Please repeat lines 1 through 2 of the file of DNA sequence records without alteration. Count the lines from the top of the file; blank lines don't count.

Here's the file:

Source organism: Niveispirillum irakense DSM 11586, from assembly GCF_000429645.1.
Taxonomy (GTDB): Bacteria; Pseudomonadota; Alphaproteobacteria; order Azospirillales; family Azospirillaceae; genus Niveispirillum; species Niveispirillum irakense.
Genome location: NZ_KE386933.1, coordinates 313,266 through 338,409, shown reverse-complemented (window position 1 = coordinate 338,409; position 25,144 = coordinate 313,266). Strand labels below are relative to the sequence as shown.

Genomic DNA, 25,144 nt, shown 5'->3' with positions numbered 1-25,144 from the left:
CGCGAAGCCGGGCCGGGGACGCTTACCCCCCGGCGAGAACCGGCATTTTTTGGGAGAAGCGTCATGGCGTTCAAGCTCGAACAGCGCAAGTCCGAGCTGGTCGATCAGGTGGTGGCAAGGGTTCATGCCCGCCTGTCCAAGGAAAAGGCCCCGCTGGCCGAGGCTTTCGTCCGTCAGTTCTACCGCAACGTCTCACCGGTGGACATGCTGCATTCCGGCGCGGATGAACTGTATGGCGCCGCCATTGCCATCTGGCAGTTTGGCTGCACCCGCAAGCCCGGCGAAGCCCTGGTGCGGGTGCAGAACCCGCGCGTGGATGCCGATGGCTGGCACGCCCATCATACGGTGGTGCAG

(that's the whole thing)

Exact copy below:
Source organism: Niveispirillum irakense DSM 11586, from assembly GCF_000429645.1.
Taxonomy (GTDB): Bacteria; Pseudomonadota; Alphaproteobacteria; order Azospirillales; family Azospirillaceae; genus Niveispirillum; species Niveispirillum irakense.